Throughout history, whenever a government wants to assimilate a conquered or minority native people, it looks to dissolve the native language. The minorities are forced into an inferior place in the social structure, and often remain the subject of abuse and discrimination.
So it’s understandable why many Ukrainians are currently revolting against their parliament and president’s legally instilling the Russian language in nearly half the regions of their country. This is particularly true since Ukraine is a former Soviet-bloc state which was forced into accepting Russian, the Soviet de facto language, until the Soviet Union crumbled in the early 1990s. After breaking free, Ukrainians wanted to fend for themselves, including conversing in their own tongue.
Still, this week President Vyktor Yanukovych signed a bill allowing an estimated half of Ukraine’s districts to conduct government business in Russian. The new law makes Russian an official language in 13 of Ukraine’s 27 regions. About one quarter of Ukraine’s 46 million people reportedly speak Russian at home.
Yanukovych evidently knew many citizens wouldn’t shout plaudits to his proposal. So, for balance, in early July he established a working group under the Cabinet of Ministers to “improve the legislation on application of languages in Ukraine and ensure all-round development and functioning of Ukrainian language in all sphere[s] of life,” according to the president’s official website.
The group was to hopefully include amendments to the legislation “to guarantee free development, usage and protection of all native languages of Ukrainian citizens.” He announced the July effort before representatives of the scientific and art intelligentsia in Crimea.
Despite his effort, during July “the language bill sparked fist fights inside Ukraine’s parliament, the Rada,” according to Voice of America. “Outside, protesters fought with riot police.” Many Ukrainians reportedly were upset that the language change could cost up to Hr 17 billion ($2.1 billion) per year.
But the legislation passed. Opponents see it as Yanukovich’s effort to secure support from Russian-speaking voters in the Oct. 28 election of a new parliament. They must also fear it as a political effort to move closer to a relationship with Russia and its engrained president Vladimir Putin. Former Soviet satellite countries know Russia would like nothing more than to restore the Soviet Union and its vast tax base and natural resources.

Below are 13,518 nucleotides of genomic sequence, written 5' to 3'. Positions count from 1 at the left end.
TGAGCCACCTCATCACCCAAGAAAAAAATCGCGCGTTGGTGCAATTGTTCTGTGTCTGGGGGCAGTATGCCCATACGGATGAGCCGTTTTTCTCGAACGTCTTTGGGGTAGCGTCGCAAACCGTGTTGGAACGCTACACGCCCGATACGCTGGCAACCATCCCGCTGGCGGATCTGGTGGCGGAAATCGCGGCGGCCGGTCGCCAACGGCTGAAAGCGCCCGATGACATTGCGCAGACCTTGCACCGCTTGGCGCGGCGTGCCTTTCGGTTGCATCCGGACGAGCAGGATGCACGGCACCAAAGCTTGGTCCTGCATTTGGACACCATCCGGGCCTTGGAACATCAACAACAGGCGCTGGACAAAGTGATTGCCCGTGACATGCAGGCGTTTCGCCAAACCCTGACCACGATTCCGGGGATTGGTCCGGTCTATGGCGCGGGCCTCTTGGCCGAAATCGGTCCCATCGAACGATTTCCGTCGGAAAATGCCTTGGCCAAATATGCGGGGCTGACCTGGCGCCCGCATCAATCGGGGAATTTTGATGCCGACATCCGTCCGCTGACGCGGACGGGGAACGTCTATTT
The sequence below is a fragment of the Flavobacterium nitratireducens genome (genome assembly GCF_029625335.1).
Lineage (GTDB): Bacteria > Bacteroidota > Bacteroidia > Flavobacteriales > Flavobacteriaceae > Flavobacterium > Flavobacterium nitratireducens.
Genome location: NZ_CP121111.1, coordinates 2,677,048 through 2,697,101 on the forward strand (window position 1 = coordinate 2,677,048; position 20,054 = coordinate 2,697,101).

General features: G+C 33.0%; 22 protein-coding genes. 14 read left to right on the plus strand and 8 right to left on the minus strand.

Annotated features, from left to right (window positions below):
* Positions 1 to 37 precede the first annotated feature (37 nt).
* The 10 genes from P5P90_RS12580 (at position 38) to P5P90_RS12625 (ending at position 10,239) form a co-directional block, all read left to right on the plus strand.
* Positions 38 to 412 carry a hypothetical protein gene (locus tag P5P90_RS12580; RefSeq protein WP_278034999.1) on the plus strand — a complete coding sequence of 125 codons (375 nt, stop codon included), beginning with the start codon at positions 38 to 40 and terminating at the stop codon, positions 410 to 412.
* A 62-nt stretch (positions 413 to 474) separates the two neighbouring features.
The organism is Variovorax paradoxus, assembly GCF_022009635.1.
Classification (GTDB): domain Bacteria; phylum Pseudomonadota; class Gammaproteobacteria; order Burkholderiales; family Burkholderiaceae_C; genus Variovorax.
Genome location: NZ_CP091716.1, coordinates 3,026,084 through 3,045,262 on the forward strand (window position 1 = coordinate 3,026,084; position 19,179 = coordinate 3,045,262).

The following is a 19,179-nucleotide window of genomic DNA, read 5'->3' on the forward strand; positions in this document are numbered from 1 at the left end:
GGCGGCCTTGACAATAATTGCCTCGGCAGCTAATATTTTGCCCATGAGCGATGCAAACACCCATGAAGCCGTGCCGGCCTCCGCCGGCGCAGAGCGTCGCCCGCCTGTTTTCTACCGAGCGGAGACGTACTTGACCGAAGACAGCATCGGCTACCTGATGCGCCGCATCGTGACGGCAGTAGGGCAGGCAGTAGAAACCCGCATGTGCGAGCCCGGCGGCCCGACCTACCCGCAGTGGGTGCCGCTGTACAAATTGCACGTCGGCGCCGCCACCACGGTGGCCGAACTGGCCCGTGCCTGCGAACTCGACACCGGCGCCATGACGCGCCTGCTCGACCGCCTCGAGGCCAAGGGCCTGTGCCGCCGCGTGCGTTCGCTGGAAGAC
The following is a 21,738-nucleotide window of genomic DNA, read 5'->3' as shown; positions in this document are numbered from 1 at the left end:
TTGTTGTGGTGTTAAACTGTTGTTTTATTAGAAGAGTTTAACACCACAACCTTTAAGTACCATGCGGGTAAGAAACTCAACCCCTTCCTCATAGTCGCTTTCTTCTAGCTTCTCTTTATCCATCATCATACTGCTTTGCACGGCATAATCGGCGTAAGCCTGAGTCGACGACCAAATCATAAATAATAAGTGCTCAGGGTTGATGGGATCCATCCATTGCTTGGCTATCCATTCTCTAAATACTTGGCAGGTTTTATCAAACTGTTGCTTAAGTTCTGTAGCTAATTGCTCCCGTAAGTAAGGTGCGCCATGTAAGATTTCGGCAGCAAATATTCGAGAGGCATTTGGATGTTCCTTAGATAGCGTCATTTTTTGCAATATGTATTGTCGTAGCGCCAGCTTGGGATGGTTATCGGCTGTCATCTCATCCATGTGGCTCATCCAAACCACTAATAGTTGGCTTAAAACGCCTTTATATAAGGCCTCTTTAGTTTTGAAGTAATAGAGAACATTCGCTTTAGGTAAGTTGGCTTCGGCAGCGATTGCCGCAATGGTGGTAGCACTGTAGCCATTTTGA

Ukraine is the European continent’s second largest contiguous country, after Russia. “After a brief period of independence (1917-1921) following the Russian Revolution of 1917, Ukraine became one of the founding Republics of the Soviet Union in 1922,” according to the New World Encyclopedia. “Ukraine became independent again after the Soviet Union’s collapse in 1991.”
The encyclopedia also states, “Ukraine’s culture has unique art, architecture, cuisine, dance, literature, music, theater, and cinema, all shaped by various eras of domination by other nations, Soviet repression, and an on-going striving for national identity.”
The Ukrainian language is “an Indo-European language of the Eastern Slavic group, and uses the Cyrillic alphabet. Contemporary literary Ukrainian developed in the eighteenth century from the Poltava and Kiev dialects.”
The decades of inclusion in the Soviet bloc appears to have integrated Ukrainian and Russian: “It is sometimes difficult to determine the extent of the two languages, since many people use a Surzhyk (a mixture of Ukrainian and Russian where the vocabulary is often combined with Ukrainian grammar and pronunciation),” the encyclopedia reports. “The government seeks to increase the use of the Ukrainian language, generally at the expense of Russian, by requiring that the language is used in schools, government offices, and some media, even in areas which are largely Russian-speaking.”
That apparently will change now with the new legislation’s approval and implementation.